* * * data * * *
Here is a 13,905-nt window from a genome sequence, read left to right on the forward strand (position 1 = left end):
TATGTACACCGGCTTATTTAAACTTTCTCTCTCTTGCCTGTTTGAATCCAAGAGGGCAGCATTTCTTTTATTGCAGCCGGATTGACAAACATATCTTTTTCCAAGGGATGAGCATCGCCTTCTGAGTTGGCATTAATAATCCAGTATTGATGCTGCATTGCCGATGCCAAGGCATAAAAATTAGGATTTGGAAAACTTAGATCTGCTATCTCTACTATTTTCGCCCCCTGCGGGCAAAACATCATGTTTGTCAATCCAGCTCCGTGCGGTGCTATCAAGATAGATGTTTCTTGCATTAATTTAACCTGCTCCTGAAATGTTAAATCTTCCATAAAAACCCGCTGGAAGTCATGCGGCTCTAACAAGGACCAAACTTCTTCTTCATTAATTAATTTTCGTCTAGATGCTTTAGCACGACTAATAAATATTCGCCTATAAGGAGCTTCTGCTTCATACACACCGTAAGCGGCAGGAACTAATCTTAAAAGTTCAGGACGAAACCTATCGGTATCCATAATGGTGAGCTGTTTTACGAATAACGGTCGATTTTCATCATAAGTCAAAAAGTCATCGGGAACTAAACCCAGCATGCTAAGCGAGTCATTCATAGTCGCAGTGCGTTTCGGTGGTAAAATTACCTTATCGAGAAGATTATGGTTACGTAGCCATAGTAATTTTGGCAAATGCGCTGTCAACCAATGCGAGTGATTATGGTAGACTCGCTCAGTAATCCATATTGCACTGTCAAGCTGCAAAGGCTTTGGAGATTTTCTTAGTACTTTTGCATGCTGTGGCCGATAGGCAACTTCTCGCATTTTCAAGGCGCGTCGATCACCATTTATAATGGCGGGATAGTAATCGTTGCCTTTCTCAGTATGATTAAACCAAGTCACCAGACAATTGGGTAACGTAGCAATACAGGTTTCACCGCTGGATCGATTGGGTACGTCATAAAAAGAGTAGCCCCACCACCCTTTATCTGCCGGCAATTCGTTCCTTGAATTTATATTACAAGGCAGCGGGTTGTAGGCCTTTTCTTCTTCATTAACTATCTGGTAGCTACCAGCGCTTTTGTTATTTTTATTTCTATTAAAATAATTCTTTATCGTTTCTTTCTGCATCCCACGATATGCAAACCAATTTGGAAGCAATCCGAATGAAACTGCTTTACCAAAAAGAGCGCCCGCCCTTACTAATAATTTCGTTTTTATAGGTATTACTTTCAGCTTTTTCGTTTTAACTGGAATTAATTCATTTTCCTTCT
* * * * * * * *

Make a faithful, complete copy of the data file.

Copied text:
Here is a 13,905-nt window from a genome sequence, read left to right on the forward strand (position 1 = left end):
TATGTACACCGGCTTATTTAAACTTTCTCTCTCTTGCCTGTTTGAATCCAAGAGGGCAGCATTTCTTTTATTGCAGCCGGATTGACAAACATATCTTTTTCCAAGGGATGAGCATCGCCTTCTGAGTTGGCATTAATAATCCAGTATTGATGCTGCATTGCCGATGCCAAGGCATAAAAATTAGGATTTGGAAAACTTAGATCTGCTATCTCTACTATTTTCGCCCCCTGCGGGCAAAACATCATGTTTGTCAATCCAGCTCCGTGCGGTGCTATCAAGATAGATGTTTCTTGCATTAATTTAACCTGCTCCTGAAATGTTAAATCTTCCATAAAAACCCGCTGGAAGTCATGCGGCTCTAACAAGGACCAAACTTCTTCTTCATTAATTAATTTTCGTCTAGATGCTTTAGCACGACTAATAAATATTCGCCTATAAGGAGCTTCTGCTTCATACACACCGTAAGCGGCAGGAACTAATCTTAAAAGTTCAGGACGAAACCTATCGGTATCCATAATGGTGAGCTGTTTTACGAATAACGGTCGATTTTCATCATAAGTCAAAAAGTCATCGGGAACTAAACCCAGCATGCTAAGCGAGTCATTCATAGTCGCAGTGCGTTTCGGTGGTAAAATTACCTTATCGAGAAGATTATGGTTACGTAGCCATAGTAATTTTGGCAAATGCGCTGTCAACCAATGCGAGTGATTATGGTAGACTCGCTCAGTAATCCATATTGCACTGTCAAGCTGCAAAGGCTTTGGAGATTTTCTTAGTACTTTTGCATGCTGTGGCCGATAGGCAACTTCTCGCATTTTCAAGGCGCGTCGATCACCATTTATAATGGCGGGATAGTAATCGTTGCCTTTCTCAGTATGATTAAACCAAGTCACCAGACAATTGGGTAACGTAGCAATACAGGTTTCACCGCTGGATCGATTGGGTACGTCATAAAAAGAGTAGCCCCACCACCCTTTATCTGCCGGCAATTCGTTCCTTGAATTTATATTACAAGGCAGCGGGTTGTAGGCCTTTTCTTCTTCATTAACTATCTGGTAGCTACCAGCGCTTTTGTTATTTTTATTTCTATTAAAATAATTCTTTATCGTTTCTTTCTGCATCCCACGATATGCAAACCAATTTGGAAGCAATCCGAATGAAACTGCTTTACCAAAAAGAGCGCCCGCCCTTACTAATAATTTCGTTTTTATAGGTATTACTTTCAGCTTTTTCGTTTTAACTGGAATTAATTCATTTTCCTTCT